Title: Abigail’s Journey
Author: Jean C. Joachim and Michael Magness
Genre: Sweet Historical Romance
Abigail Chesney has it all; a husband more loving than she could have dreamt, three healthy children, and a house on thriving farmland. She’s happy in her little world until it crashes down around her.
Losing almost everything tests Abby in ways she never expected. Can she learn to accept what she can’t change and trust those she loves? Relying on help from the people of Fitch’s Eddy, a tiny Catskill logging town, Abby discovers her own strength. Will Fate’s cruel blows crush her? Or will love give her a new reason to go on?
Abigail’s Journey – travel back to Colonial America, 1786, with this heartfelt, sweet, historical romance, where the flavor of the past leaps off the page.
When the door to their room closed and Abby was alone, she bit her lip. She made quick work of the last dish, dried it, and put it away. Picking up her shawl, she headed for the window, where she stared up at the moon.
Tears stung her eyes. Panic rose slowly in her chest.
“No! I will not lose faith.” She wrapped the garment around her shoulders.
Startled by the sound of footsteps, she glanced over her shoulder. George came up behind her. She spun around to face him. Her gaze searched his sad, dark eyes. She saw pain and strength. Tears burst forth as she flung herself into his arms. He held her close, patting her and uttering soft words.
When she could speak, she stepped away. “How could this happen to us?”
“I don’t know how, but what’s done is done. We need to figure out what to do now.”
“How much do we have saved?”
“Not enough to buy another farm.” He sighed, lowering himself to a chair, then patted his thigh. She lowered herself onto his lap.
“Do you have an idea?”
“First, we need to sell everything we can. The farm equipment. Anything you don’t need in the house. We can raise money and lighten our load. Moving will be easier if we don’t have anything more than we need.”
“True. I have a little money saved up from my sewing.”
He put his hand on hers. “You keep it. You’ve earned it. Save it for fabric for new dresses for you and Sarah.”
“We can’t afford new dresses now.”
“We’ll see how much we can raise. Tomorrow, I’ll go into town. Check with the newspaper. Maybe there’s a small farm for sale or someone looking for a new tenant. And I’ll ask them to put out a notice of our sale.”
Pain shot through her. “We have to sell everything?”
“Yep.” He yawned. “Come to bed.”
They rose and entered the bedroom.
“As long as we’re together, we’ll be all right. I believe it to be true.” She hugged him.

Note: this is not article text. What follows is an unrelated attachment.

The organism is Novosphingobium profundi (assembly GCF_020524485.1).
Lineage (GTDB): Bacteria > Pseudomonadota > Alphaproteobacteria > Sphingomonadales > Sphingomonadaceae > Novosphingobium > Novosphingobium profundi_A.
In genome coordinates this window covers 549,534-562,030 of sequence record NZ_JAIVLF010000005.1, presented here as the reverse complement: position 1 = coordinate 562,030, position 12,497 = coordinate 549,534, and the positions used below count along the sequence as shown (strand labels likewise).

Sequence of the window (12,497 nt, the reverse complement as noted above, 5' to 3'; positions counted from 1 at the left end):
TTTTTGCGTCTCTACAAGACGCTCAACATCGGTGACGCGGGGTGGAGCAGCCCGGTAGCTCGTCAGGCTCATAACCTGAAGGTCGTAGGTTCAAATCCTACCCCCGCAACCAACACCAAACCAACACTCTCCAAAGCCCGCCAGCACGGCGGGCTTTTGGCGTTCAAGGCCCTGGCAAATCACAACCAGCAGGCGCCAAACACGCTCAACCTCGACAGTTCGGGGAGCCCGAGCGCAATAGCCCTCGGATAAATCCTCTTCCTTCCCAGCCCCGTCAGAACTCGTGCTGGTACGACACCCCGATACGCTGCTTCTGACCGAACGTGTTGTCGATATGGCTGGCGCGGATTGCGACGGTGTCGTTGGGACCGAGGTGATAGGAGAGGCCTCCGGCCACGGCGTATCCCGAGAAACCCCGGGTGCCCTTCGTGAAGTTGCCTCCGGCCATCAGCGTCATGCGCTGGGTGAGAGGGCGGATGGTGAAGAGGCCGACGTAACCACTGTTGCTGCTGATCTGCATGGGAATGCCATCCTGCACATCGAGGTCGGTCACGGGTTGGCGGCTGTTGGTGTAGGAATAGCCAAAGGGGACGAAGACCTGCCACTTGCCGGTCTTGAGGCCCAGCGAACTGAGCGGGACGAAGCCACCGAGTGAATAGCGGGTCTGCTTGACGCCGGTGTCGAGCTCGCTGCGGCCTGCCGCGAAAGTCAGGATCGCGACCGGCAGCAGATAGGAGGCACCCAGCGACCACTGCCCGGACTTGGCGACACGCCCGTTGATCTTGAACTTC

He cupped her cheek before slowly shedding his clothes and climbing into bed.
She stripped down to her shift and slipped in next to him. Exhaustion pulled at her but worry left her jittery. “You have always talked about farming. You love the soil.”
“Even if we could find another farm, we couldn’t afford it. Since the war, land in Connecticut has been going fast. Prices rising daily…”
“Do we have to leave Danbury?” She chewed her lip.
“I don’t know.”
“What about my sister? Can we ask her for help?”
“We can solve this on our own. I’ll not go begging to Wolcotts.” In the dim light from the moon, his jaw tightened.
“I know they’d help us. This wasn’t your fault.”
“No. The Wolcotts didn’t want you to marry me. Maybe they were right.”
“They were wrong.” She snuggled closer, resting her head on his bare shoulder. He closed his arm about her. Before long, he snored softly. Exhaustion seeped deeper into her bones. She yawned twice, but still couldn’t sleep. Fear kept her awake. She tossed and wrestled with the covers, waking her husband.
“What’s wrong?” He rubbed his eyes and yawned.
“I don’t want to leave Danbury.” She sucked on her lower lip.
He took her in his arms, holding her to his chest. “Don’t worry. I’ll find a way. Trust me.”
“I always have.” She rested her palm on his bare skin and sighed.
He stroked her. The warmth of his body relaxed her. Sweating, he rolled over. His soft snore met her ears. Still she lay awake, staring at the ceiling. She recalled a long-ago conversation with her mother.
“George Chesney? Why would you want to marry him? He’s a tenant farmer.”
“He’s a good man.”
“So’s the preacher, but you wouldn’t want to be a preacher’s wife, would you? The wife of a tenant farmer? Abigail, you’re a Wolcott, meant for a better life.”
“I love him.”
“Pish tush. Marriage isn’t about love. It’s about a life. What kind of life will you have living on a farm? Your sister married a doctor. She lives in town, has a lovely home and a husband without dirt under his nails.”
“I’m going to marry him, Mother.”
Had she been foolish? Seventeen happy years belied her mother’s words.
I have to have faith. He has never let me down. He won’t this time, either. Rolling onto her side, she watched her handsome husband. Slipping her arm around his waist, she snuggled up to his strong back, closed her eyes, and gave in to sleep.
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